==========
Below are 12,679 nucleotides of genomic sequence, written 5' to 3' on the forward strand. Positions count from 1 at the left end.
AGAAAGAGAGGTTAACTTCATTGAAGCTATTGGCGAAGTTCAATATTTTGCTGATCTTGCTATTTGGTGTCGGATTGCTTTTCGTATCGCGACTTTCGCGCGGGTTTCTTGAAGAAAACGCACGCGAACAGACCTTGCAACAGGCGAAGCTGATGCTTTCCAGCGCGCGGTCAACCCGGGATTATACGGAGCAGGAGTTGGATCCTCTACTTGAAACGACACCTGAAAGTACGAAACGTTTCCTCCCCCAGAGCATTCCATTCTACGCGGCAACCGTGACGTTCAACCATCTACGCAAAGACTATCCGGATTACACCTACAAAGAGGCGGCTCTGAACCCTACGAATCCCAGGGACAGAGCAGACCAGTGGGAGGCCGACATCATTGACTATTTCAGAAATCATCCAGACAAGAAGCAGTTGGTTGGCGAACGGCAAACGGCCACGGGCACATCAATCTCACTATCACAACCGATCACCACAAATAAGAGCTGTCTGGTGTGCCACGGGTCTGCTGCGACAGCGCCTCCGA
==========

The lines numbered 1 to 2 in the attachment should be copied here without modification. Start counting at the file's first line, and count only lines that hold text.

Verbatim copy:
Below are 12,679 nucleotides of genomic sequence, written 5' to 3' on the forward strand. Positions count from 1 at the left end.
AGAAAGAGAGGTTAACTTCATTGAAGCTATTGGCGAAGTTCAATATTTTGCTGATCTTGCTATTTGGTGTCGGATTGCTTTTCGTATCGCGACTTTCGCGCGGGTTTCTTGAAGAAAACGCACGCGAACAGACCTTGCAACAGGCGAAGCTGATGCTTTCCAGCGCGCGGTCAACCCGGGATTATACGGAGCAGGAGTTGGATCCTCTACTTGAAACGACACCTGAAAGTACGAAACGTTTCCTCCCCCAGAGCATTCCATTCTACGCGGCAACCGTGACGTTCAACCATCTACGCAAAGACTATCCGGATTACACCTACAAAGAGGCGGCTCTGAACCCTACGAATCCCAGGGACAGAGCAGACCAGTGGGAGGCCGACATCATTGACTATTTCAGAAATCATCCAGACAAGAAGCAGTTGGTTGGCGAACGGCAAACGGCCACGGGCACATCAATCTCACTATCACAACCGATCACCACAAATAAGAGCTGTCTGGTGTGCCACGGGTCTGCTGCGACAGCGCCTCCGA